I'm a mechanical engineer obsessed with cars and product design.
I'm an architect obsessed with construction and industrial design.
My final project proposal is for a modular split flap display. These displays used to be seen in train stations around the world, but are hardly recognized anymore. I'd like to bring these nostalgic little devices up to date with smart connectivity between the modules, without losing their good old fashioned tick.
I recently moved into a new room with less storage, so now I have a ton of backpacking gear without a home. I decided to utilize an awkward corner of the room right inside the door and build a reconfigurable gear shelf! Bad puns aside, these shelves could be made in all sizes based on an involute gear pattern and stacked in any area for storage.
This week I followed a design template from the fab class website to mill, stuff, and program a pcb. I guess after two weeks of getting off without two large of a hitch, I was due for some errors.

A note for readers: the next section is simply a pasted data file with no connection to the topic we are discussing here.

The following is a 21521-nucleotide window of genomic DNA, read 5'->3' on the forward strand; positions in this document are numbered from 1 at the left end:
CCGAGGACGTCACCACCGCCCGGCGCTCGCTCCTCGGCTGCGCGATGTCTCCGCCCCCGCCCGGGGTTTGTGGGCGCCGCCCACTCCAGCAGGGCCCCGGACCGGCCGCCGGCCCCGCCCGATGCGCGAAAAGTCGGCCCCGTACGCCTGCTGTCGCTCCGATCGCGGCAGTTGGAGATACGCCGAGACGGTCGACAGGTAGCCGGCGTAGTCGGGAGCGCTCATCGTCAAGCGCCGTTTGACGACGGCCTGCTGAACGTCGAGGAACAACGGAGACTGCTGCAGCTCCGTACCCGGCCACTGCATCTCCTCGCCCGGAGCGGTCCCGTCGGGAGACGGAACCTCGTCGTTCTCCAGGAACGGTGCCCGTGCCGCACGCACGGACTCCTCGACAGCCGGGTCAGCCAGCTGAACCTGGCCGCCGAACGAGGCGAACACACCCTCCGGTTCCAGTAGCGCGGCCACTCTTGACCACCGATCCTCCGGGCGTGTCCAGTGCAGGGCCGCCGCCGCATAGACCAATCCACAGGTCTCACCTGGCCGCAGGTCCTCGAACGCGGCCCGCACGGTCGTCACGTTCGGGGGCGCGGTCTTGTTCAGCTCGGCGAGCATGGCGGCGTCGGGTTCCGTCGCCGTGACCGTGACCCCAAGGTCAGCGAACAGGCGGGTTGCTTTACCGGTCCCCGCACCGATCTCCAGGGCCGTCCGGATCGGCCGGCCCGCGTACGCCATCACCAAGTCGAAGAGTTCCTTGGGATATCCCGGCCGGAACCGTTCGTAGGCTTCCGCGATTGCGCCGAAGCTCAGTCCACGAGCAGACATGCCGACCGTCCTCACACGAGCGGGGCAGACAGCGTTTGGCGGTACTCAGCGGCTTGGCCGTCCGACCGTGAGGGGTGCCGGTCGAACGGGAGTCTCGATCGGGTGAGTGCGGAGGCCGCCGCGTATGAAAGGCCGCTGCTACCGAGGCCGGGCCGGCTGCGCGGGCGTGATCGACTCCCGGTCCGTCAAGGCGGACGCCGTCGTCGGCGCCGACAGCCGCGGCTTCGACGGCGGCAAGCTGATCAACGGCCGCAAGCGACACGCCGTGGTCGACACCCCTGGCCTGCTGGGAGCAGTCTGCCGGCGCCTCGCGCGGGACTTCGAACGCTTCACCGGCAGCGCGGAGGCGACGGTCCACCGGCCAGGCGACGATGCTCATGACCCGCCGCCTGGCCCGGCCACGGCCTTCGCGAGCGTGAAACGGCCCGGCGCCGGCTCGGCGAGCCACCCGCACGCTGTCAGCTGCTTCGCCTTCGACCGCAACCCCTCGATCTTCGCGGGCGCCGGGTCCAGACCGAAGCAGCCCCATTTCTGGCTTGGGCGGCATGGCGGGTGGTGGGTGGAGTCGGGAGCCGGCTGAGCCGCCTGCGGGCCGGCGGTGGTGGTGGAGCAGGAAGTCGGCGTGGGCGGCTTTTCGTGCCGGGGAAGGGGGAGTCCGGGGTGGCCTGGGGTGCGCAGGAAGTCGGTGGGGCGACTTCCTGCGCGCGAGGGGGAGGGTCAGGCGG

I printed an internally complicated rook on a Form1 SLA printer, then scanned a diecast Corvette using 123D Catch.
My roommate and I currently have two large boring desks set next to eachother in our room, and they're hideous. I decided to design a new, large desk that would be able to take their place and make the room look a little better!
I redesigned the "Hello World" board from the fab academy using Eagle, then cut and stuffed the board as in project 2.
I casted a few low temp metal geometric evergreen tree pendants for necklaces.
I made the LED blink with the push of a button.
I created a board to drive a bipolar stepper motor for my final project.
I started by creating the synchronous detection board from Neil's example.
I made a GUI window to take in characters to send out to my split-flap for the final project.
The Arch Section decided to make an automatic bartender (to cope with studio stress if I had to guess).
I made a prototype for a single module of an old-fashioned split-flap display.